Natalie Jablonski

Community Features Editor

Natalie came to the station in 2013.  She moved to the Northwoods from Providence, Rhode Island where she worked at Rhode Island Public Radio.  She studied Environmental Studies at Brown University, and learned radio production at the Salt Institute for Documentary Studies. 

As Community Features Editor, Natalie spends time reporting, interviewing, and working with volunteer contributors.  She also hosts All Things Considered on Friday afternoons. 

When she's not rushing to and from an interview, she enjoys cooking, eating, playing music, and skiing to survive the winter.

Pages

Invasive Species Threatens Native Art
4:00 am
Thu July 17, 2014

Black Ash Baskets: Weaving Resistance to Invasive Species

Eleven-year-old AJ pounds a black ash log, as Jarrod Stone Dahl steadies it.
Matthew Rethaber WXPR News

The emerald ash borer is having a big impact on forest landscapes and some commercial interests, as it continues to wipe out ash trees in Wisconsin and other parts of the U.S.  It also threatens a traditional Native American style of basket weaving. 

It can be easy to forget that a wooden basket comes from a tree.    

Read more
Art Show and Sale
4:42 pm
Wed July 16, 2014

Artarama Comes to Eagle River for 42nd Year

Eagle River is hosting a long-running art show and sale this weekend.  About a hundred exhibitors will participate in the 42nd year of Artarama, the juried fine art event. 

Artarama chairperson Lori Hahn says it’s a competitive process to get into the show, and a committee tries to select a diverse representation of art forms.

“We jury the artwork in March, and we try to pick a number of artists in several different media.  It ranges from painters to potters, woodworkers, chainsaw carving, metal sculpture…” 

Read more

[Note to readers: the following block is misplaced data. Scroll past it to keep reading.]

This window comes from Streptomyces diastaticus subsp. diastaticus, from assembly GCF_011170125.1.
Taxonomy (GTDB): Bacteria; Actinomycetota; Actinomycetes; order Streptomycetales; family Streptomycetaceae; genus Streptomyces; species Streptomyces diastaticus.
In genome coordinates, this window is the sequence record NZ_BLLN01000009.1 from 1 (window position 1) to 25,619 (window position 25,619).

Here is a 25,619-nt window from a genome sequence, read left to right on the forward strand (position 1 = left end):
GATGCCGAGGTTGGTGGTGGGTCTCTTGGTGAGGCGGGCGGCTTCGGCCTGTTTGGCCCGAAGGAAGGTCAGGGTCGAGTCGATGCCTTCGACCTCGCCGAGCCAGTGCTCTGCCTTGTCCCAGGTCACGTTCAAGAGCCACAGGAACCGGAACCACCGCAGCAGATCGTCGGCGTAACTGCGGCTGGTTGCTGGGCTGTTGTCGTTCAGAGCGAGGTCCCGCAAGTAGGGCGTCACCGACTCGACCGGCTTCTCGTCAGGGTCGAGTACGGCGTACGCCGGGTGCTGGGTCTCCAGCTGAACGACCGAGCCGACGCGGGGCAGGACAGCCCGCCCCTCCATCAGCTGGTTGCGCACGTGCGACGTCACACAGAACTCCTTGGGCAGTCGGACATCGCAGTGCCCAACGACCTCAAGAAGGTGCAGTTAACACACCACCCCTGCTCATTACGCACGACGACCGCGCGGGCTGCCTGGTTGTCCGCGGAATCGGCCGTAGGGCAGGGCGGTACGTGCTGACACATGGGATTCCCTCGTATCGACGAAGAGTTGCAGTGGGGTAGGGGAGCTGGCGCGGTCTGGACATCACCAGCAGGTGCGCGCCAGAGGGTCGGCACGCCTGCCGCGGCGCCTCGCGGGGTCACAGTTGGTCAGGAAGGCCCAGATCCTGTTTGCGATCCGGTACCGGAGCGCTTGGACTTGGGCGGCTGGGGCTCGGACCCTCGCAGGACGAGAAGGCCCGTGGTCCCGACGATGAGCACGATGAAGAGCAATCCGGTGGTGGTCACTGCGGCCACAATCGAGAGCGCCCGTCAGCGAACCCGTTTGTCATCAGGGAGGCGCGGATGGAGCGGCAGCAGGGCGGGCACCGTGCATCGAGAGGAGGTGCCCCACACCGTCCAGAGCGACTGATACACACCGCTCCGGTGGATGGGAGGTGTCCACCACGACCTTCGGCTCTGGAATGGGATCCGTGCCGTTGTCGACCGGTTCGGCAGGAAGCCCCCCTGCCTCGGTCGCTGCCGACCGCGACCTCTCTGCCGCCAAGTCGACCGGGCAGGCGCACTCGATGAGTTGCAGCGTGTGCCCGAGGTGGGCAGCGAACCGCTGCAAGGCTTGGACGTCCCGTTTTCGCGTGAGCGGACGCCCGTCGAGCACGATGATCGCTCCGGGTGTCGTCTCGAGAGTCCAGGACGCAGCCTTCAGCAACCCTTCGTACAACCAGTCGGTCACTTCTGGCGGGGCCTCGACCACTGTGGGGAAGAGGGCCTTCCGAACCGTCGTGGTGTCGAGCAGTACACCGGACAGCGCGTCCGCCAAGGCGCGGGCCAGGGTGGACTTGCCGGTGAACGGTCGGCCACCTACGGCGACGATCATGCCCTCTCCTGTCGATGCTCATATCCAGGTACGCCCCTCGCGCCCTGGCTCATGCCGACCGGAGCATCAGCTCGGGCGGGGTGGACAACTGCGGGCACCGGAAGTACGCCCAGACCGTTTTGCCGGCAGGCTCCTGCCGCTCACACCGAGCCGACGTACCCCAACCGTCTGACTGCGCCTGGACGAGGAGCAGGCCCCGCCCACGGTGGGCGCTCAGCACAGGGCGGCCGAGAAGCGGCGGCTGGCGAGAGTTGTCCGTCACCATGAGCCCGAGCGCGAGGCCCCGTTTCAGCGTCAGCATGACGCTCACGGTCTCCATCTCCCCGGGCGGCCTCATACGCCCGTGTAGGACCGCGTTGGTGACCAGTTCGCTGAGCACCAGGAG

Exploration, Data Gathering Continues
1:45 pm
Wed July 16, 2014

DNR Approves More Exploratory Drilling in Penokees

Gogebic Taconite can continue with exploratory drilling this summer. 

The DNR has authorized the mining company to drill six additional holes, and approved its request to renew two exploration licenses within a 4-mile area of the Penokee Range.   

The DNR has also granted a stormwater permit so the company can make improvements to an existing road used to access some of the drill sites.

The DNR originally granted the first license in May of last year, and the second one in January.  GTac has already drilled more than 20 holes in the proposed iron mine site area. 

Read more
Over Five Hundred Entries
2:00 pm
Tue July 15, 2014

Local Artists Compete in Northern National Exhibit

The Northern National art show opens next week at the Nicolet College gallery.  It features almost ninety works from artists around the country, including several from Wisconsin and the Northwoods.

Lac du Flambeau artist Christine Alfery says after moving to the Northwoods from Madison…she finds national shows like this one offer important exposure…and a chance to be inspired by other artists. 

Read more
Maintenance on Pipeline
12:14 pm
Mon July 14, 2014

WPS Flares Natural Gas in Three Lakes

Wisconsin Public Service is flaring natural gas in Three Lakes this week to prepare for some pipeline maintenance.

WPS Spokesperson Leah Van Zile says some parts of the pipeline are being refitted to allow for easier maintenance, and the natural gas needs to be cleared out first.